Dodgers after Ricky Nolasco, but should they be?

USA TODAY Sports

Nolasco has been relentlessly mediocre in his career, but recent mechanical changes might have altered his outlook. Will it be enough?

It's ancient history now, but Ricky Nolasco has changed teams before. He was drafted not by the Marlins but by the Cubs. A little over four years later, they packaged him with two other pitchers (Renyel Pinto and Sergio Mitre) in exchange for one season of Juan Pierre. Pierre had a typically mediocre season for the Cubs and departed as a free agent. Meanwhile, Nolasco, who was coming off of a Southern League "Pitcher of the Year" citation, reached the majors in 2006 and except for a demotion in 2009 has been pitching for the Marlins ever since.

What he hasn't necessarily been doing is pitching well. Throughout his career Nolasco has been relentlessly mediocre. There was a brief spell in late 2008 when he looked like he had finally metamorphosed into an ace, finishing the season with a 2.78 ERA over the last two months, but he quickly did away with such notions by opening 2009 by posting an incredible 9.07 ERA in his first nine starts and earning the aforementioned demotion. The Cy Young-worthy campaigns that seemed to be in the offing were permanently preempted. From the moment of his recall to the present, Nolasco has posted a 4.32 ERA in 128 games. On the whole he hasn't been terribly bad, but he hasn't been good either. He's just been there.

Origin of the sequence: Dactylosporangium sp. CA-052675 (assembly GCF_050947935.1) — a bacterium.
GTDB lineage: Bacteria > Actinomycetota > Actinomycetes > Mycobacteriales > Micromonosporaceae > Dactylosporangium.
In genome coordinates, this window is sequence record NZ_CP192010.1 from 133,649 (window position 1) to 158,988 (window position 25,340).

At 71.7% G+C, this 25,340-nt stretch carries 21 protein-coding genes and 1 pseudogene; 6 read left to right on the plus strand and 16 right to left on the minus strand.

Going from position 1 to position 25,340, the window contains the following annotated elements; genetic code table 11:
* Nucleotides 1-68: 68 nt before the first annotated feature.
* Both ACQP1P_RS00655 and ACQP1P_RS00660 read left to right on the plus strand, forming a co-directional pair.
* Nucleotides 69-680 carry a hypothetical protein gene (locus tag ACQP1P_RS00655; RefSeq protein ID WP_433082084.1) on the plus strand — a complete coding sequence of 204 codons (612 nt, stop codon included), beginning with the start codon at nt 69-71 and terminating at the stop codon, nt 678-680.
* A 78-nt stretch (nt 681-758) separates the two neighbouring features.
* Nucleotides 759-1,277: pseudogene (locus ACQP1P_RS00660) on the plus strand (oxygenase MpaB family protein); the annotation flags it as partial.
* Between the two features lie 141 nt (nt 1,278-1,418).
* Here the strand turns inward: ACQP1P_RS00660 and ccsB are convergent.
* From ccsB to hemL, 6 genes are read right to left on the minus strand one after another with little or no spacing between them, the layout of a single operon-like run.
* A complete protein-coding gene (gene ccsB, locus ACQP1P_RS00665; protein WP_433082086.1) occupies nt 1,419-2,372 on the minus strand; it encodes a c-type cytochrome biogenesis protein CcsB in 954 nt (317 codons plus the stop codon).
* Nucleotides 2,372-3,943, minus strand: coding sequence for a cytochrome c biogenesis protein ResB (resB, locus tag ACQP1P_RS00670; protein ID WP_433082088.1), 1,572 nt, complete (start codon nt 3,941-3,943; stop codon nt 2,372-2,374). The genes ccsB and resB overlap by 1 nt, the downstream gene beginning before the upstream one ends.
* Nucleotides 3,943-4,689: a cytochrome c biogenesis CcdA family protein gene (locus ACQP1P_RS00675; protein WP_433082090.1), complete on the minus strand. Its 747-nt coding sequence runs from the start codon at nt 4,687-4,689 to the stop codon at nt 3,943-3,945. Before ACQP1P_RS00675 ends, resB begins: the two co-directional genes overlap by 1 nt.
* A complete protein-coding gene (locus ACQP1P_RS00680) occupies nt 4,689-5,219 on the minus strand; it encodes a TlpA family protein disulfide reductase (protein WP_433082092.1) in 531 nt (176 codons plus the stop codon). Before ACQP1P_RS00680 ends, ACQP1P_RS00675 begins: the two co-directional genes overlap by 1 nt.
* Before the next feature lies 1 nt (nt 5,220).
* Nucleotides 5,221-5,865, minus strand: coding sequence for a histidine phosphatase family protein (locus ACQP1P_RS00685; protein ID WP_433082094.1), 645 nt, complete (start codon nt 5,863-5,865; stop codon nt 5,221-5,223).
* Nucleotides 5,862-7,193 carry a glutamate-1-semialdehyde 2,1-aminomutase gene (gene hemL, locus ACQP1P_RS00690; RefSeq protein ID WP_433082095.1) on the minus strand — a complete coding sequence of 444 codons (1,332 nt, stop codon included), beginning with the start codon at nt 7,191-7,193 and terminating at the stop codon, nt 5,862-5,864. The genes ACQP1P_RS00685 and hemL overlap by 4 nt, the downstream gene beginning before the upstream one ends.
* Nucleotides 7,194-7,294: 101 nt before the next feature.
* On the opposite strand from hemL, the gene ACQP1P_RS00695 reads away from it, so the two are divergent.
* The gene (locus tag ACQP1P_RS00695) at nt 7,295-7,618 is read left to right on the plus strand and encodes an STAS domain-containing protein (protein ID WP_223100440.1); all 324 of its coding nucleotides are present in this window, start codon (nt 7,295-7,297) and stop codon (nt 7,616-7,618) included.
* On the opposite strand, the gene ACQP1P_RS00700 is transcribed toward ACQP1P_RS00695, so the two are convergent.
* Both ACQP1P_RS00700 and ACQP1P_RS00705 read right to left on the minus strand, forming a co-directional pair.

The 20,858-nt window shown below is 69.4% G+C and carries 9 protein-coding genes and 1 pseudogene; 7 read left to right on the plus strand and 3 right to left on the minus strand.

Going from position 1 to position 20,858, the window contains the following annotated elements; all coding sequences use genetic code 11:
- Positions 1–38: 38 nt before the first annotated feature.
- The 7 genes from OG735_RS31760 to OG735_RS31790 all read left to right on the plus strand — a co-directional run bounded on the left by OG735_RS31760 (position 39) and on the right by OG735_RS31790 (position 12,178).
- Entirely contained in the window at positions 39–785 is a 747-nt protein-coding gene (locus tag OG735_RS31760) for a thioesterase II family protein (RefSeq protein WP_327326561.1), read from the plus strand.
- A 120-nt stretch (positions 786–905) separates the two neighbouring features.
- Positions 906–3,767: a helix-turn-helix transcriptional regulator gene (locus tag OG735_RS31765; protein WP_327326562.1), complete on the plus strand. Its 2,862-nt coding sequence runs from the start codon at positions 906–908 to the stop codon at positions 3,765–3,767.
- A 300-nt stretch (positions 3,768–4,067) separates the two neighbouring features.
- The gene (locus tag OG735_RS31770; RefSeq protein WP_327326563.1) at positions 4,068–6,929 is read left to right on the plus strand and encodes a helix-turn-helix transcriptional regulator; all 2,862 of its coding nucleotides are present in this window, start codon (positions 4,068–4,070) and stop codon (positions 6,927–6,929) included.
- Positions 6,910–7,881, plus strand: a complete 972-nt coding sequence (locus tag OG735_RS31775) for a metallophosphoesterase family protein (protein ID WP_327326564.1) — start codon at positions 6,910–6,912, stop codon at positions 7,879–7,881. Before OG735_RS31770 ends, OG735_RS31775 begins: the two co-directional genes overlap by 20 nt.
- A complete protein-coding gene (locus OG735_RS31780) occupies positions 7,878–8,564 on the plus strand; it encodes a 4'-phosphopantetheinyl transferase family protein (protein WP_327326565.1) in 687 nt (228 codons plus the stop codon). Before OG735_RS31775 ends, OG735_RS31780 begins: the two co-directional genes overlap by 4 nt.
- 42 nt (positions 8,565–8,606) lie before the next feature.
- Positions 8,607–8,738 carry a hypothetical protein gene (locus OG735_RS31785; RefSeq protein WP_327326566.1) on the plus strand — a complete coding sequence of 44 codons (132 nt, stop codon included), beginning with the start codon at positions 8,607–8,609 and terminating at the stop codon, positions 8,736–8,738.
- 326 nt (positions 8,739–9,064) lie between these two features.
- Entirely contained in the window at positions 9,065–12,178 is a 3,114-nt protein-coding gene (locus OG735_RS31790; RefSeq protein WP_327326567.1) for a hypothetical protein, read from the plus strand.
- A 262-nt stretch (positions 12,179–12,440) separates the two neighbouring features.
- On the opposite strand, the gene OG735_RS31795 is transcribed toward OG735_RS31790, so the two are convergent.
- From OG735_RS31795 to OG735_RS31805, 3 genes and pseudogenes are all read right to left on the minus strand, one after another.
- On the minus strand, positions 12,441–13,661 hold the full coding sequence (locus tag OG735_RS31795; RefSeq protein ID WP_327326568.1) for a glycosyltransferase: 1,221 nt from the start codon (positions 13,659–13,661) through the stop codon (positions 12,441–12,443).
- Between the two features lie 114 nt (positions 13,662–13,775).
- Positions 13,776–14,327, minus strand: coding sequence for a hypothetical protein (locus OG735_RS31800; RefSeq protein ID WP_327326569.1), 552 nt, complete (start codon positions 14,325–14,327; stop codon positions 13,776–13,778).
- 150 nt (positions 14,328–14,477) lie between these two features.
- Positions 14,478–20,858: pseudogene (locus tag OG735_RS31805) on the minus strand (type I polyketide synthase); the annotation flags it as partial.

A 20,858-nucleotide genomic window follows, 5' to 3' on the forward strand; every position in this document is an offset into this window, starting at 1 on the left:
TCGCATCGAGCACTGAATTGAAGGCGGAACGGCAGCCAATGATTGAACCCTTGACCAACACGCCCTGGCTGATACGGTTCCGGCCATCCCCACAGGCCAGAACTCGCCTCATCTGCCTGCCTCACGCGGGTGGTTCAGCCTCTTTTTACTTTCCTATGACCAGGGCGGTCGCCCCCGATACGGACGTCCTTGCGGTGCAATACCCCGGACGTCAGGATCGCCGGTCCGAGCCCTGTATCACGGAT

Maybe "just there" will be good enough for the Dodgers or another acquiring team. After all, the Dodgers have had to fill out their rotation with unproven types like Stephen Fife and Matt Magill, the latter of whom has been unsustainably wild, while the former's minor league record suggests a very limited upside. Nolasco would provide something approaching greater certainty the rest of the way, even if that would be a certainty of mediocrity.

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Nolasco may have been consistent in the sense of results, but his style of pitching has undergone a transformation in recent seasons. Previously a fly-ball pitcher who gave up more than his share of home runs, particularly to left-handed hitters (they have hit .280/.334/.451 career against him, which is to say that the average southpaw hitter turns into a batter roughly resembling Adam LaRoche or Anthony Rizzo when facing him). His home run tendencies climaxed in 2010, when he allowed 24 in just 157.2 innings. Since then, Nolasco has been getting a few more grounders, but these seem to have come at the expense of his strikeout rate, which dropped in three straight seasons from 2010 through 2012, crashing to 5.9 last year. He's rebounded to 6.9 this season, still a bit below average for the National League. This may be the result of a mechanical adjustment that has allowed him to be a little more deceptive where lefty hitters are concerned.

Nolasco retains very good control, and since missing time with inflammation in his pitching elbow, his only major injury since 2007 has been 2010 knee surgery. He'll be a free agent after the season. In summary, the Marlins are offering possible trading partners is a rental on a reasonably durable right-handed pitcher who strikeouts out a relatively small number of hitters and may not have a consistent way of retiring left-handed hitters. His 2013 ERA+ of 106 (ERA adjusted for park and league context, 100 being average) is the second-best of his career; from 2009-2012 it was 87. The new Nolasco could be real, or he could revert, just as he did in 2009.